earmark

[eer-mahrk]
noun
1.
any identifying or distinguishing mark or characteristic: The mayor's statement had all the earmarks of dirty politics.
2.
a mark of identification made on the ear of an animal to show ownership.
3.
a provision in a piece of Congressional legislation that directs specified federal funds to specific projects, programs, organizations, or individuals: Lawmakers requested almost 40,000 earmarks worth more than $100 billion directed to their home districts and states. Compare pork barrel.
verb (used with object)
4.
to set aside for a specific purpose, use, recipient, etc.: to earmark goods for export.
5.
to mark with an earmark.

Origin:
1515–25; ear1 + mark1

unearmarked, adjective
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Based on the Random House Dictionary, © Random House, Inc. 2014.
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World English Dictionary
earmark (ˈɪəˌmɑːk)
 
vb
1.  to set aside or mark out for a specific purpose
2.  to make an identification mark on the ear of (a domestic animal)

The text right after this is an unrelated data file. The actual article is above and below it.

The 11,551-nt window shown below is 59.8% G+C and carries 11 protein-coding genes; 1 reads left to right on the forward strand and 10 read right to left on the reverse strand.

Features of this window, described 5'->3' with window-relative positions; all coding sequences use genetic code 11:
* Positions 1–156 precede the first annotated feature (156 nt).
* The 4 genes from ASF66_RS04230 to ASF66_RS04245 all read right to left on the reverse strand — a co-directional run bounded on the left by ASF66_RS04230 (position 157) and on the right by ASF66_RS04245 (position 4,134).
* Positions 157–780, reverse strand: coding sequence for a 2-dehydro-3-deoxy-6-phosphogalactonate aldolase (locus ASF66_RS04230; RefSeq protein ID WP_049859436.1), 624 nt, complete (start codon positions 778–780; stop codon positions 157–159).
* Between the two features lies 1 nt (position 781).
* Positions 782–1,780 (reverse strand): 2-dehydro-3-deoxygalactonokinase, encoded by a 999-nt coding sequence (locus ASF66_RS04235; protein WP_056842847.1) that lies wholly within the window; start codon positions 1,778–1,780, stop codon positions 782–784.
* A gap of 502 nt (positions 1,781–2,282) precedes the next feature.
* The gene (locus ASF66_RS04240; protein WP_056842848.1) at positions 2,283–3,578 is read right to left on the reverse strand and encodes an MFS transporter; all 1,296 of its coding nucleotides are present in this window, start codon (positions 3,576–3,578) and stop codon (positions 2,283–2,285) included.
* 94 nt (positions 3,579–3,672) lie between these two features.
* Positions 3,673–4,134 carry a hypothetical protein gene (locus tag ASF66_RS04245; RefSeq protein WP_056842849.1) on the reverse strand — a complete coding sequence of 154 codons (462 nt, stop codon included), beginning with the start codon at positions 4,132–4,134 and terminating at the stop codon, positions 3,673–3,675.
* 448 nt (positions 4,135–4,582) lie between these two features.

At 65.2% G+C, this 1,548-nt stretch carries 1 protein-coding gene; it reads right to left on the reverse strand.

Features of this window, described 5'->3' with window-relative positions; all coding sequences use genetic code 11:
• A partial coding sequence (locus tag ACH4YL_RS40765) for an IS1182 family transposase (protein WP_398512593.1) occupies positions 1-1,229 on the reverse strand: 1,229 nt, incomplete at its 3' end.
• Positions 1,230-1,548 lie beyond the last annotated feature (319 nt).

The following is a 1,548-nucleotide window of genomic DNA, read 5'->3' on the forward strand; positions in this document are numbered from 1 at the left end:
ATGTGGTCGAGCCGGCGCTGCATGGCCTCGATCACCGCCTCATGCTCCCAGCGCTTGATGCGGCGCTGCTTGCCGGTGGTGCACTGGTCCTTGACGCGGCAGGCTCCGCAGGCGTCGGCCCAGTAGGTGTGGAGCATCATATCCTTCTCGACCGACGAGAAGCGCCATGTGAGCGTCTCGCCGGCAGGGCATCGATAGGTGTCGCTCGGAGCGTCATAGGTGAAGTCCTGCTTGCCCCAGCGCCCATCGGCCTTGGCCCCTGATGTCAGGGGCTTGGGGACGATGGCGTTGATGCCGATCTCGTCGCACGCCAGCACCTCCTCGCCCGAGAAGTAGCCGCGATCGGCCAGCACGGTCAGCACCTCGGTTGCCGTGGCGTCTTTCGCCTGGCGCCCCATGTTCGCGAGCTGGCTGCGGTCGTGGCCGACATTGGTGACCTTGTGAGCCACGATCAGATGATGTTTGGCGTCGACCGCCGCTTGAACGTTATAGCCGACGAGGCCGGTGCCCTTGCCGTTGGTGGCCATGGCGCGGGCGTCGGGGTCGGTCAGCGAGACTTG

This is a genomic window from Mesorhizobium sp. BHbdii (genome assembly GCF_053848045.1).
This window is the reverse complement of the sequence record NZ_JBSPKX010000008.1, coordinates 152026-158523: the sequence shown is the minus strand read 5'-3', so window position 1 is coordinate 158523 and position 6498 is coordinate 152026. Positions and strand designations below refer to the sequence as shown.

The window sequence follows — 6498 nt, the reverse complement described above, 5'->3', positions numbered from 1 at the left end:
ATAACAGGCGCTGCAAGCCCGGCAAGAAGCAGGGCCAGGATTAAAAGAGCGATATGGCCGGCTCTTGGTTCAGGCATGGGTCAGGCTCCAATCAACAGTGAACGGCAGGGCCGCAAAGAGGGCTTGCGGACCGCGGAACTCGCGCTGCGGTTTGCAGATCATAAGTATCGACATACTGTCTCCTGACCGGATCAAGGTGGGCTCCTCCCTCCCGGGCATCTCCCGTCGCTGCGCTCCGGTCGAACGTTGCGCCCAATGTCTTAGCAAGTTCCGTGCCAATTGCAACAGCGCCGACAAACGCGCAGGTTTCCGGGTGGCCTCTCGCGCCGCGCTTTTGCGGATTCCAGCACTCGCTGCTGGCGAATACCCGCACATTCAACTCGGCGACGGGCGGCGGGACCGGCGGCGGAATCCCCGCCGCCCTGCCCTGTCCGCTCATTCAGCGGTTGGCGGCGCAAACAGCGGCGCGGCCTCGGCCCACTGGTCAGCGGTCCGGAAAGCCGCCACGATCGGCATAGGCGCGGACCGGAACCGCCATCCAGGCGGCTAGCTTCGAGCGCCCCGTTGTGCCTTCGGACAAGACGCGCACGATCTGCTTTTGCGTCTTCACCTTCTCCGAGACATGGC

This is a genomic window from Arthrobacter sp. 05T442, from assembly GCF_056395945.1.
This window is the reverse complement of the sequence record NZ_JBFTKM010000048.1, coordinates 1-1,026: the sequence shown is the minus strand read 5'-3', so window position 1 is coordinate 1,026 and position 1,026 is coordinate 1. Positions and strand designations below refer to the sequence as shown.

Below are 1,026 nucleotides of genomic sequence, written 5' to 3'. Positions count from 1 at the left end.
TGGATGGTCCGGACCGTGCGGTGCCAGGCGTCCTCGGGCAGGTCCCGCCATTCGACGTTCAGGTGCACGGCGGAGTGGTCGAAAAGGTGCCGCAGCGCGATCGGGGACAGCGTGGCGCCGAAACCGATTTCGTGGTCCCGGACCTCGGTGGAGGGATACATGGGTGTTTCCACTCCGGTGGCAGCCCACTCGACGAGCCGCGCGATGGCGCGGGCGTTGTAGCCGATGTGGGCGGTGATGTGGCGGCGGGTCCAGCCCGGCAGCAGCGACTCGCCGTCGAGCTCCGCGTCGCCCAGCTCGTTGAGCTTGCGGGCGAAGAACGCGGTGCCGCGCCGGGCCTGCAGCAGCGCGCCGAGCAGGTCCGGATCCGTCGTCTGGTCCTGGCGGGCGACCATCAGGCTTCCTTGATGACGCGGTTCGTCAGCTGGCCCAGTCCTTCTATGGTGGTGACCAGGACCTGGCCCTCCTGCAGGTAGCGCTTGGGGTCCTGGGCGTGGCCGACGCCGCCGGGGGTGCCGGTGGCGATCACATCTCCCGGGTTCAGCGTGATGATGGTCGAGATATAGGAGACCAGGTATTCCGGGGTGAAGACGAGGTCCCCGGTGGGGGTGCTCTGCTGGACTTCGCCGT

n
3.  a mark of identification on the ear of a domestic animal
4.  any distinguishing mark or characteristic

Collins English Dictionary - Complete & Unabridged 10th Edition
2009 © William Collins Sons & Co. Ltd. 1979, 1986 © HarperCollins
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Etymonline
Word Origin & History

earmark
1520s, from ear (1) + mark (1). Originally a cut or mark in the ear of sheep and cattle, serving as a sign of ownership; first recorded 1570s in figurative sense. Related: Earmarked.
Online Etymology Dictionary, © 2010 Douglas Harper
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Example sentences
Smothering effectively kills weeds in areas earmarked for future planting.
All income from an endowment is earmarked for support of educational programs
  in the state for which it was created.
On the flip side, no revenue could possibly be earmarked for an agreeable cause.
Food stamps are considered highly effective government spending, but they're
  earmarked for food.
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